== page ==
When approaching a railroad crossing, the first thing a driver will see is a round yellow warning sign. As the motorist gets closer to the crossing there will be a white “crossbuck” sign just a few feet before the railroad tracks. Being white in color, the “crossbuck” sign is a “regulatory sign” and it means to yield the right of way to the train. The crossing might also have red flashing lights and gates that activate as a train approaches the crossing. The flashing red lights, when activated, require a motorist to stop before crossing the tracks and only proceed if and when it is safe to do so. If a train is an imminent danger, the motorist must stop and remain stopped until the train has passed. If the crossing has gates that lower when a train is approaching, it is illegal to proceed across that crossing when the gates are coming down, are in the lowered position, or are in the process of going back up. A driver should make a habit of slowing down and looking both directions down the railroad tracks as they approach any railroad crossing to see if there might be a train approaching. “See tracks? Think train!
A train can be travelling in either direction down a set of railroad tracks at any time. An Operation Lifesaver saying is “anytime is train time.” Trains are large and heavy vehicles. They could be a mile long and weigh as much as 12 million pounds. If that train is travelling around 55 miles per hour, it can take a mile or more to get that train stopped. The train cannot swerve to avoid a collision. It goes where the tracks take it. The only thing the Engineer on the train can do when he or she notices that a collision might occur is to apply the brakes and hope that the motorist will see the train and react accordingly to avoid the collision. Unfortunately, with the long distance required to stop a heavy train, by the time the Engineer sees an obstruction and applies the brakes, it may be, and probably is, too late to avoid striking that object if it does not get out of the way of the train.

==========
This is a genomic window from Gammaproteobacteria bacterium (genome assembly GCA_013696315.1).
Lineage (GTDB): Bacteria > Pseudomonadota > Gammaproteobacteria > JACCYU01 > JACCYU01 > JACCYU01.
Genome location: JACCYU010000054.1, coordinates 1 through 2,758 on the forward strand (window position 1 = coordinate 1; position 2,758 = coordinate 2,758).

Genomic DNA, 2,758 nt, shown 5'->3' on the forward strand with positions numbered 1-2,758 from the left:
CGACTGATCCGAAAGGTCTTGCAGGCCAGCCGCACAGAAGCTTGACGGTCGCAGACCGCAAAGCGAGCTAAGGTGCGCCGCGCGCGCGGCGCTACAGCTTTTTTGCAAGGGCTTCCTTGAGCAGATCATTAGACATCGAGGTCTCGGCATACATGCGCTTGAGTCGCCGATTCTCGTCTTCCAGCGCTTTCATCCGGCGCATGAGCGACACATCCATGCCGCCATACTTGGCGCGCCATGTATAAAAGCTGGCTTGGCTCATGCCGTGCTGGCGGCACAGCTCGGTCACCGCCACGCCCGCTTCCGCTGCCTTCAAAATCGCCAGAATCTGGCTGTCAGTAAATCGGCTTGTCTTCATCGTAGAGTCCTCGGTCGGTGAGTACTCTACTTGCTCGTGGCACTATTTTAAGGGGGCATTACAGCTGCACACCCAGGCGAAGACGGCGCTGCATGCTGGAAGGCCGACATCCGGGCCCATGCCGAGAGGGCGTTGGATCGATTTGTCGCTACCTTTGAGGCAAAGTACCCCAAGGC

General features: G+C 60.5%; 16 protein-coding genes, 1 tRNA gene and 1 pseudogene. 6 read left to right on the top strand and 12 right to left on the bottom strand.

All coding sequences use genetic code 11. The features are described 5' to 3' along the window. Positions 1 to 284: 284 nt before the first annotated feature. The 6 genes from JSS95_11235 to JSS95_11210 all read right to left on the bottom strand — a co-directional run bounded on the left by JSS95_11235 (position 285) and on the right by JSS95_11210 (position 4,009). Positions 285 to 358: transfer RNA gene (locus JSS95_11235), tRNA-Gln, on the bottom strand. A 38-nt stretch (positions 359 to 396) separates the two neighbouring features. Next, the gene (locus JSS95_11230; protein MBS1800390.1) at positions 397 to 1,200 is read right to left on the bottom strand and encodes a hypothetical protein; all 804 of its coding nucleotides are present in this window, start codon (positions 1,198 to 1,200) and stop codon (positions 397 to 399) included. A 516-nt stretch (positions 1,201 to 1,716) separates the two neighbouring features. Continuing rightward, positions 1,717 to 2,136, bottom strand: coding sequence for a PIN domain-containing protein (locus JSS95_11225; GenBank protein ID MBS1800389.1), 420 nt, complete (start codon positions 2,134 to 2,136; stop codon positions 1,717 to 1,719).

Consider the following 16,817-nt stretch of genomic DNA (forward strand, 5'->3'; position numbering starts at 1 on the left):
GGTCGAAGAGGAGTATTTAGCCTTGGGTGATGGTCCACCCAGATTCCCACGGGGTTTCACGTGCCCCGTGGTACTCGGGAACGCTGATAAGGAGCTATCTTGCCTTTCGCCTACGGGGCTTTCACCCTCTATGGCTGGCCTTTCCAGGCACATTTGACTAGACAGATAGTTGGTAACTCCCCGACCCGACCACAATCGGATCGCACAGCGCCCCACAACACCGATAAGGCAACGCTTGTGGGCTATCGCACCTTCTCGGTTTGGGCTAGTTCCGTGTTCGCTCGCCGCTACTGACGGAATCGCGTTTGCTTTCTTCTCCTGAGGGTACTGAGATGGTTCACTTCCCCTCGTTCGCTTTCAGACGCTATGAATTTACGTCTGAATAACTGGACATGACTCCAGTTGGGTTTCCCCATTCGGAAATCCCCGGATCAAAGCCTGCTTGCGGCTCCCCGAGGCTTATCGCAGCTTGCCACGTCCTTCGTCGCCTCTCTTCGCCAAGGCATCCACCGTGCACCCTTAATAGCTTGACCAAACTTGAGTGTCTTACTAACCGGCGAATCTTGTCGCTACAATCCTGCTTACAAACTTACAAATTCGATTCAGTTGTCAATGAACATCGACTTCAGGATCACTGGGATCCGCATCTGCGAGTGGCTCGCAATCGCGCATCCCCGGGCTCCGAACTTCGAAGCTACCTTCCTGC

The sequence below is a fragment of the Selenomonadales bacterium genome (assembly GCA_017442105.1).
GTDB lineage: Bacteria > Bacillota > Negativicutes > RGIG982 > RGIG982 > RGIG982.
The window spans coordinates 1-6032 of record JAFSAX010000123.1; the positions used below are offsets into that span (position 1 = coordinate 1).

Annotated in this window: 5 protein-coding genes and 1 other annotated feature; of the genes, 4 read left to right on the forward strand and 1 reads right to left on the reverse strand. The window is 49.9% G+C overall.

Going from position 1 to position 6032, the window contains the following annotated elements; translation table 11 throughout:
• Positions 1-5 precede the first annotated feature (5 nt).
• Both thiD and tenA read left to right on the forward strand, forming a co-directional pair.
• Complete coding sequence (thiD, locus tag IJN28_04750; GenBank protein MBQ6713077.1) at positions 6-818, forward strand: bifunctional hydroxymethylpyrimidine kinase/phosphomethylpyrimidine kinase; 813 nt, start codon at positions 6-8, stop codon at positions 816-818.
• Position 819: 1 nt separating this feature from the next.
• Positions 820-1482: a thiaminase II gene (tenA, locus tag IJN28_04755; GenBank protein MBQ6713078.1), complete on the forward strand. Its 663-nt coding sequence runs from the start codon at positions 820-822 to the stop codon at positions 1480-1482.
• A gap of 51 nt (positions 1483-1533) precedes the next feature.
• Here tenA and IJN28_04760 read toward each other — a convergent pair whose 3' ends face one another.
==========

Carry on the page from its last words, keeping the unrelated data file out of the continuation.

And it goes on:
Complacency is another factor in many highway vehicle/train collisions. Would you believe that most of these collisions happen within 25 miles of the driver’s home? Of course that is where they do most of their driving, but the driver also crosses familiar crossings near their home many times and most of the time they may not see a train on those tracks. The driver becomes complacent over time and they get to the point where they don’t expect to see a train. They don’t actively look for a train as they approach the tracks. Then, one day, there is a train, they don’t see it, and a collision occurs. The occupant of a car is 20 times more likely to die in a collision with a train than in a collision with another motor vehicle.
A person walking along or crossing railroad tracks is too often struck and killed by a train because they were distracted by listening to music with headphones or talking/texting on their phone or perhaps while riding an ATV or motorcycle on railroad property. Did you know that the property along railroad tracks is private property owned by the railroad company? It is, therefore, illegal to be on that railroad property unless you have permission to be there. That person could be charged with trespassing; or worse yet, could be severely injured or killed if they got in front of a moving train. The only legal place to cross railroad tracks is at a public street or pedestrian crossing.
Jim McKeel is a retired law enforcement officer, an authorized volunteer with Operation Lifesaver, a member of the Kansas Operation Lifesaver board of directors and a railroad Conductor and Locomotive Engineer.